every character is a queer character if you try hard and believe in yourself
She made a crack at her getting sold off, but that’s it. And it was more a “my mom’s a dick” kind of thing, and she moved on immediately. Like Isabela’s had a shitty life and made the best of it, but isn’t that everyone in 2??
Oh, yeah, don’t get me wrong, I love Isabela, and I get why she does most of what she does. But loving and understanding someone doesn’t mean going, “This is a totally acceptable—nay, downright noble—thing that they have done” when they make a bunch of rape and slavery jokes.
Is that asinine post about Cullen going around again?
Noooo, this time it’s one being like, “Well, Isabela was abused, too, therefore it’s okay that she makes rape jokes at Fenris’ expense to his face because humor is how she would deal with her abuse, and since he kind of uncomfortably laughs these jokes off clearly he’s super into it.”
And it’s like:
A) How Isabela copes with abuse doesn’t mean that Fenris copes the same way.
B) I’m pretty sure it’s canonically clear that, while Isabela is a humorous person, she doesn’t make jokes about her own abuse. I can’t recall that ever happening. Reflecting on what happened to her and coping with it always seems to take her to a dark place. So the premise of this gross viewpoint is even factually wrong.
C) Why does this read like it was written by a straight man? Who in the hell hears some of those conversations between Fenris and Isabela and comes away from that thinking that Fenris isn’t clearly uncomfortable?
So, it was entirely different person trying to romanticize abusive behavior to avoid admitting that their DA fave is problematic, I guess. This appears to be something of a problem in supposedly feminist DA fandom circles.
What is with people in the DA fandom believing that being an abuse survivor makes you immune to perpetuating abuse against others?
I’m gonna fucking scream.
Devs just said you can adjust Adam’s apple size for female Inquisitors.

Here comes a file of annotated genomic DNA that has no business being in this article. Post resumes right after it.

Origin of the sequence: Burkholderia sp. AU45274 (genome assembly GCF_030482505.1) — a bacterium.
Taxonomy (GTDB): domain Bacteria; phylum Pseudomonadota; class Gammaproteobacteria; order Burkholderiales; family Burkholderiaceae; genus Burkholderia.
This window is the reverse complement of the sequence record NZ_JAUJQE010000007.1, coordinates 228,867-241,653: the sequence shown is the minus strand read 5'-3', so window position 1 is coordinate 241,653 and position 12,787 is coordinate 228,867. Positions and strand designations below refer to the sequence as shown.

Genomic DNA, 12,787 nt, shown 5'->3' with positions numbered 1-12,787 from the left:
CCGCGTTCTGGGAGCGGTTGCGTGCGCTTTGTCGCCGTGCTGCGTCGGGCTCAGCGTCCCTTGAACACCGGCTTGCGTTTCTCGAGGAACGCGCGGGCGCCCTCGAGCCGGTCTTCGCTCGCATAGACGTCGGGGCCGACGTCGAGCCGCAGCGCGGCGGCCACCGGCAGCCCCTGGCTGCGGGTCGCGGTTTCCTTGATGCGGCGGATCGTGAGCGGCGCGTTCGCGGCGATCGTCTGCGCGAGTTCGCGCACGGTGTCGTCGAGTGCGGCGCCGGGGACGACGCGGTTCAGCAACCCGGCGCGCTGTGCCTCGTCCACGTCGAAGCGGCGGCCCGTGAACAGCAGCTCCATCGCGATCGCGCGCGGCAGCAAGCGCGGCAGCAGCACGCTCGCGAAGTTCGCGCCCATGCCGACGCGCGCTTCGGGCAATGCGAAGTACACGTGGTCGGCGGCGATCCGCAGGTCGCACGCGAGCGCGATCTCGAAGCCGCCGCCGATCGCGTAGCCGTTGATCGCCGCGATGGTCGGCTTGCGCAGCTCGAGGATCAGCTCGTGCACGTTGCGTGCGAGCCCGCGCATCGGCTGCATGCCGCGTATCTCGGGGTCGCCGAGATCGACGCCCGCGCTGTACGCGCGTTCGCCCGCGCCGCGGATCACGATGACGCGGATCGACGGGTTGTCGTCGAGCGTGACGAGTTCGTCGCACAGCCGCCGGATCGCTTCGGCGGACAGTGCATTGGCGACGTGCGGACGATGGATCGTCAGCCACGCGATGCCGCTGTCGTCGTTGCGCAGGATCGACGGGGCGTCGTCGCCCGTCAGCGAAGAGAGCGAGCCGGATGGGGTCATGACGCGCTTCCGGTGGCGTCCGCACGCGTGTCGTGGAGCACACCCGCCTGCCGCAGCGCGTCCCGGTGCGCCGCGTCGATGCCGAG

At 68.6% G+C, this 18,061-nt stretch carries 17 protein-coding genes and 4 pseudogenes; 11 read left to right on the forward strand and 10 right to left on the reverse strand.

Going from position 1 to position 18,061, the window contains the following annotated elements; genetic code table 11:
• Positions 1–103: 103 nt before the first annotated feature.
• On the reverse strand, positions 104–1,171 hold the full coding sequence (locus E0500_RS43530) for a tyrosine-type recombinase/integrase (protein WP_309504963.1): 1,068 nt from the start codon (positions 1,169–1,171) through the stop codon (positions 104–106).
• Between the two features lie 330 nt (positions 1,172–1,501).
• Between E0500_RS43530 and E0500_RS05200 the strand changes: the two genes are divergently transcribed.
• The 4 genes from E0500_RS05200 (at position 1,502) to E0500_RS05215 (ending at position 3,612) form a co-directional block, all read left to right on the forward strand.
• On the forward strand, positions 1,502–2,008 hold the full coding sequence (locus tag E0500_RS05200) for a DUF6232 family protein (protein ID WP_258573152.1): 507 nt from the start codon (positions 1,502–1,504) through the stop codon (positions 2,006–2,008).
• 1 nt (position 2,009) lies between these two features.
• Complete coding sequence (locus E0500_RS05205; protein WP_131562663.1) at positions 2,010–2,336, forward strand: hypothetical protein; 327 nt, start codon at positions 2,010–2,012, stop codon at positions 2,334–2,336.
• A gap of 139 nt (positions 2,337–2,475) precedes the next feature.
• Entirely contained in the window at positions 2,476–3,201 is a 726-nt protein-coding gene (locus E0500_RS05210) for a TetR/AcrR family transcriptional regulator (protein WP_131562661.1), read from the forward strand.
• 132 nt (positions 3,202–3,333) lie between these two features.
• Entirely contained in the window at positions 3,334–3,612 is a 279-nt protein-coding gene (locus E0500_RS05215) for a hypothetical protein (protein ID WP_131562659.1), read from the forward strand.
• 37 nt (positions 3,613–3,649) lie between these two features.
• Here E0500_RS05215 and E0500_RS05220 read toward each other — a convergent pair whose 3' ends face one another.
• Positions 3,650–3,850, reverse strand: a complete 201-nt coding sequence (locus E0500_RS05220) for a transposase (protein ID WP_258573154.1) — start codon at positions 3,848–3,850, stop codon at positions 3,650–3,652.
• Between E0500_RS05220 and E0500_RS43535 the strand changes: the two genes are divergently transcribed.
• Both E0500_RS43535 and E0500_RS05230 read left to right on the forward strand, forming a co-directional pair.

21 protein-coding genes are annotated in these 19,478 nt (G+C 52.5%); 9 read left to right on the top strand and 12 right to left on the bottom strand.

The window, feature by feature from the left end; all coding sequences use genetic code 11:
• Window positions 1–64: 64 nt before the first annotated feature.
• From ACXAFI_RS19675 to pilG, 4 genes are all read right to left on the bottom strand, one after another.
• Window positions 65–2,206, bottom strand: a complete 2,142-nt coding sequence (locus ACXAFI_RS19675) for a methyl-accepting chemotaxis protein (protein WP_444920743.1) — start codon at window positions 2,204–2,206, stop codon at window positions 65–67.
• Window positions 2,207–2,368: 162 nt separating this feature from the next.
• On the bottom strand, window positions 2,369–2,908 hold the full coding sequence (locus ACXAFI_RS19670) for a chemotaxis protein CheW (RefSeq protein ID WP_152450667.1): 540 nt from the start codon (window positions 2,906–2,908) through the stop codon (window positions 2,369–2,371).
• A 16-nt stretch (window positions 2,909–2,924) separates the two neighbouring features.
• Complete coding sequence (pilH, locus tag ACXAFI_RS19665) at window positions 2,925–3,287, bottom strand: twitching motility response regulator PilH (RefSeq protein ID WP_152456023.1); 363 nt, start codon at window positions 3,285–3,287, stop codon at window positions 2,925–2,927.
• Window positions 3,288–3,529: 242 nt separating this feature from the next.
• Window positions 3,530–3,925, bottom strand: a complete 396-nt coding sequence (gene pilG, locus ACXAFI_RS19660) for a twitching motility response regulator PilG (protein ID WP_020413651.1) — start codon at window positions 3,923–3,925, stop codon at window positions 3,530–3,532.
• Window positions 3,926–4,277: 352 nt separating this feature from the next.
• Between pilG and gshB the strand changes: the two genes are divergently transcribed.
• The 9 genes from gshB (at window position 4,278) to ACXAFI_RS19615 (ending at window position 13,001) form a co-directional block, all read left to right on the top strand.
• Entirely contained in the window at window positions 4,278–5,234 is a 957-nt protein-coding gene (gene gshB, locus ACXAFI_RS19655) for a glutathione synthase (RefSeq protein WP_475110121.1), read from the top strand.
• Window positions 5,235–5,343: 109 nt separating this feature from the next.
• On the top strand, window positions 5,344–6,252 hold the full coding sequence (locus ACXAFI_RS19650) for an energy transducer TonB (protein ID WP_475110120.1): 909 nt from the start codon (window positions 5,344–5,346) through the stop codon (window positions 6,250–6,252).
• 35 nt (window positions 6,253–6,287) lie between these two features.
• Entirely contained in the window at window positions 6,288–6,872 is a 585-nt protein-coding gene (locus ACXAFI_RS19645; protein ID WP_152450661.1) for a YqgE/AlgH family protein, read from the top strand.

Got an extra-short first day of work. So now the question is whether I’m going to spend that extra time being productive or playing video games and reading.
|Friend:||Hey why do you like that character so much?|
|Me:||Are you sure you're ready for this kind of conversation|
If you’re writing a character with on-screen interest in more than one gender – I’m leaving this open-ended instead of saying “if you’re writing a bi character” because of how infrequently what is basically bisexual representation is actually labeled as such within canon — and for plot reasons, you want them to be:
- Flaky and unreliable and flighty, please have at least one other multi-gender-attracted character who is reliable and steady and can be counted on
- Ravenously hungry for sex, more so than your straight, lesbian, and gay characters, please have at least one other multi-gender-attracted character whose sex drive is not one of the defining features of their characterization
- Untrustworthy, hedonistic, destructive, or evil, please have at least one other multi-gender-attracted character who is a good egg
- A teenaged girl who eventually decides her same-sex attraction was just part of her wild youth or was doing it for attention, please have at least one other multi-gender-attracted teenaged girl who stays that way
In other words, I’m not saying that we bisexuals (and pansexuals and polysexuals) are never flaky, never decide we aren’t really bi enough, never have overactive sex drives, or are ever evil. But here’s the thing. Straight (and gay and lesbian) people can be all of those first three things, too, and many of us are not. Yet they’re overrepresented when it comes to bisexual representation. As for that fourth thing, while it’s totally okay to be a teenaged girl who tries out various identities and eventually decide on straight, plenty of teenaged girls continue their attraction to women for the rest of their lives and get disrespected and disbelieved because of how prevalent the trope is.
Anyway, having a contrasting character who doesn’t fit destructive tropes can help mollify some of the negative effect of having them in the first place, if you absolutely must.
(Honestly, though, at this point they’re so overrepresented that I’d love it if people could just take this whole list as a “let’s not.”)